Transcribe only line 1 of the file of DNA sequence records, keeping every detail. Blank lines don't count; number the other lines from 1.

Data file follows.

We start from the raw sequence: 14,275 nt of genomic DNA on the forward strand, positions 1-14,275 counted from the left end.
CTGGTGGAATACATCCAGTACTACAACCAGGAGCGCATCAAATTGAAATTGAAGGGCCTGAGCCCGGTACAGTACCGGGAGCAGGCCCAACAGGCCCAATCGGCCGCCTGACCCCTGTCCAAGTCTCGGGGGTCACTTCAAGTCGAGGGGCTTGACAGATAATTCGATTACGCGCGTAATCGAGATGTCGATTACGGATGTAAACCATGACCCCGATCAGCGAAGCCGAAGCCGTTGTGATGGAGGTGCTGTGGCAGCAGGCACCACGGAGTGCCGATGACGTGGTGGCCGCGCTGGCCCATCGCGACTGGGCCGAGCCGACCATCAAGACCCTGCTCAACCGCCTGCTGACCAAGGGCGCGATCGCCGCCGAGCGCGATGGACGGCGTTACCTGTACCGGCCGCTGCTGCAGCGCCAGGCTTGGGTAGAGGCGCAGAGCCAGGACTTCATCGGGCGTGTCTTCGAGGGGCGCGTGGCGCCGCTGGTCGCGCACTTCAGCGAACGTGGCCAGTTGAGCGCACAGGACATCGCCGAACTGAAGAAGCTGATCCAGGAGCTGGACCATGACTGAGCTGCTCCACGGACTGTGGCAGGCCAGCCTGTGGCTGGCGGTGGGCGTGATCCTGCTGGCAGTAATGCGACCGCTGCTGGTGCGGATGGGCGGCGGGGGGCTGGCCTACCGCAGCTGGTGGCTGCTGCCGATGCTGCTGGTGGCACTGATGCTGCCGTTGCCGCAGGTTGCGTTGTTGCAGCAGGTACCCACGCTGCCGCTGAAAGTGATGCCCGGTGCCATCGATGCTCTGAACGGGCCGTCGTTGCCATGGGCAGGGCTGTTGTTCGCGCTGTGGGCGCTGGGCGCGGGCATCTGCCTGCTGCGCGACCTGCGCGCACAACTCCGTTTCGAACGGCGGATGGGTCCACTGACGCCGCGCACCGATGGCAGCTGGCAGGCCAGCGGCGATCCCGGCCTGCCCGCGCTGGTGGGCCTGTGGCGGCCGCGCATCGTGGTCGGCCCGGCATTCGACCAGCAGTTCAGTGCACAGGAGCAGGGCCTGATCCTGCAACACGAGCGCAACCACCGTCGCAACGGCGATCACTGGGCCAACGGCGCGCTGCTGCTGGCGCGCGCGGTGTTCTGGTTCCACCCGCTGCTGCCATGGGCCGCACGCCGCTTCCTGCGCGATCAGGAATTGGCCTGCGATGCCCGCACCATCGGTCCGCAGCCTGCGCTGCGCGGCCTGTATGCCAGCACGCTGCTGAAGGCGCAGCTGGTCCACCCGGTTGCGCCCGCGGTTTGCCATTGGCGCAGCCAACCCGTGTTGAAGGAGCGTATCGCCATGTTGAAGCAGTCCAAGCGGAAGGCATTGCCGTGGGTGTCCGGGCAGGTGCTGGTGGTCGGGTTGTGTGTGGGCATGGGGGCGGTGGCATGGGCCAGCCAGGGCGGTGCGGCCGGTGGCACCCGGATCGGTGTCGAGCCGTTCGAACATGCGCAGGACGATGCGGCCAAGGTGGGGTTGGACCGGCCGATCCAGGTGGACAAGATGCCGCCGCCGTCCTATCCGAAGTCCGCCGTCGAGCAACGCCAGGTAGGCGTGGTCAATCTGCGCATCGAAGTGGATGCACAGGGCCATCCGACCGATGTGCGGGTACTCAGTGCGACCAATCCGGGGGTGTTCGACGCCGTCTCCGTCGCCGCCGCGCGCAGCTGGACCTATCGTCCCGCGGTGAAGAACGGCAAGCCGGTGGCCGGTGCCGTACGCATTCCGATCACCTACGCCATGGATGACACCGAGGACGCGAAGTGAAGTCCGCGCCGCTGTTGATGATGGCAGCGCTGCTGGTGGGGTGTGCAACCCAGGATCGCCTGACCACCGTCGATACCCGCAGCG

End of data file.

We start from the raw sequence: 14,275 nt of genomic DNA on the forward strand, positions 1-14,275 counted from the left end.